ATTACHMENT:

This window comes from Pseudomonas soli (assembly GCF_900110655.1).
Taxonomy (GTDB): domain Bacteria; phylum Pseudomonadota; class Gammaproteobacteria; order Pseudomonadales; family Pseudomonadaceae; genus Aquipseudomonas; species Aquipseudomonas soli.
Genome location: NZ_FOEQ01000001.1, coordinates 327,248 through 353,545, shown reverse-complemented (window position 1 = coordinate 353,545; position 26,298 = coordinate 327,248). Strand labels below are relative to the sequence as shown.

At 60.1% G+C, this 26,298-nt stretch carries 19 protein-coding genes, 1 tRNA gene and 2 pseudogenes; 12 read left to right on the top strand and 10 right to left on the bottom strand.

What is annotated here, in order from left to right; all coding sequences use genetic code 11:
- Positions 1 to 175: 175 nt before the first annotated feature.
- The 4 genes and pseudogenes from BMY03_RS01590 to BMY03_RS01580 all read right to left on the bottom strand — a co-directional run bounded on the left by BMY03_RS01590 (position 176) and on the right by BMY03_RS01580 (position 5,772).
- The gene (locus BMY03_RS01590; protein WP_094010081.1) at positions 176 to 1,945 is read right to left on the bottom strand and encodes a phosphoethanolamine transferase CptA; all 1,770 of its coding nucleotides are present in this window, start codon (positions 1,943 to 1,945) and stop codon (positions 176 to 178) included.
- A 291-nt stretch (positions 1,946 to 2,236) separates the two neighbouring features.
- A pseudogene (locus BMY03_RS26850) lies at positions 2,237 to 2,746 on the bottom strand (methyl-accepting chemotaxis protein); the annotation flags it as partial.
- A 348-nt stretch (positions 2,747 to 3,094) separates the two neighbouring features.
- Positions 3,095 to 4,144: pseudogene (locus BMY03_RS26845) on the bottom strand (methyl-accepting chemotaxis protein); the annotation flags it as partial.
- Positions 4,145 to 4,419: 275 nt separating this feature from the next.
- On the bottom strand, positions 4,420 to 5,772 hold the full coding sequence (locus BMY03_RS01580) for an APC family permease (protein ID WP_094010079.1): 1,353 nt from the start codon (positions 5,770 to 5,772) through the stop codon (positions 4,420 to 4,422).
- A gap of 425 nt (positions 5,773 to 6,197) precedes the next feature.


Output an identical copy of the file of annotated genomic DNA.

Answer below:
This window comes from Pseudomonas soli (assembly GCF_900110655.1).
Taxonomy (GTDB): domain Bacteria; phylum Pseudomonadota; class Gammaproteobacteria; order Pseudomonadales; family Pseudomonadaceae; genus Aquipseudomonas; species Aquipseudomonas soli.
Genome location: NZ_FOEQ01000001.1, coordinates 327,248 through 353,545, shown reverse-complemented (window position 1 = coordinate 353,545; position 26,298 = coordinate 327,248). Strand labels below are relative to the sequence as shown.

At 60.1% G+C, this 26,298-nt stretch carries 19 protein-coding genes, 1 tRNA gene and 2 pseudogenes; 12 read left to right on the top strand and 10 right to left on the bottom strand.

What is annotated here, in order from left to right; all coding sequences use genetic code 11:
- Positions 1 to 175: 175 nt before the first annotated feature.
- The 4 genes and pseudogenes from BMY03_RS01590 to BMY03_RS01580 all read right to left on the bottom strand — a co-directional run bounded on the left by BMY03_RS01590 (position 176) and on the right by BMY03_RS01580 (position 5,772).
- The gene (locus BMY03_RS01590; protein WP_094010081.1) at positions 176 to 1,945 is read right to left on the bottom strand and encodes a phosphoethanolamine transferase CptA; all 1,770 of its coding nucleotides are present in this window, start codon (positions 1,943 to 1,945) and stop codon (positions 176 to 178) included.
- A 291-nt stretch (positions 1,946 to 2,236) separates the two neighbouring features.
- A pseudogene (locus BMY03_RS26850) lies at positions 2,237 to 2,746 on the bottom strand (methyl-accepting chemotaxis protein); the annotation flags it as partial.
- A 348-nt stretch (positions 2,747 to 3,094) separates the two neighbouring features.
- Positions 3,095 to 4,144: pseudogene (locus BMY03_RS26845) on the bottom strand (methyl-accepting chemotaxis protein); the annotation flags it as partial.
- Positions 4,145 to 4,419: 275 nt separating this feature from the next.
- On the bottom strand, positions 4,420 to 5,772 hold the full coding sequence (locus BMY03_RS01580) for an APC family permease (protein ID WP_094010079.1): 1,353 nt from the start codon (positions 5,770 to 5,772) through the stop codon (positions 4,420 to 4,422).
- A gap of 425 nt (positions 5,773 to 6,197) precedes the next feature.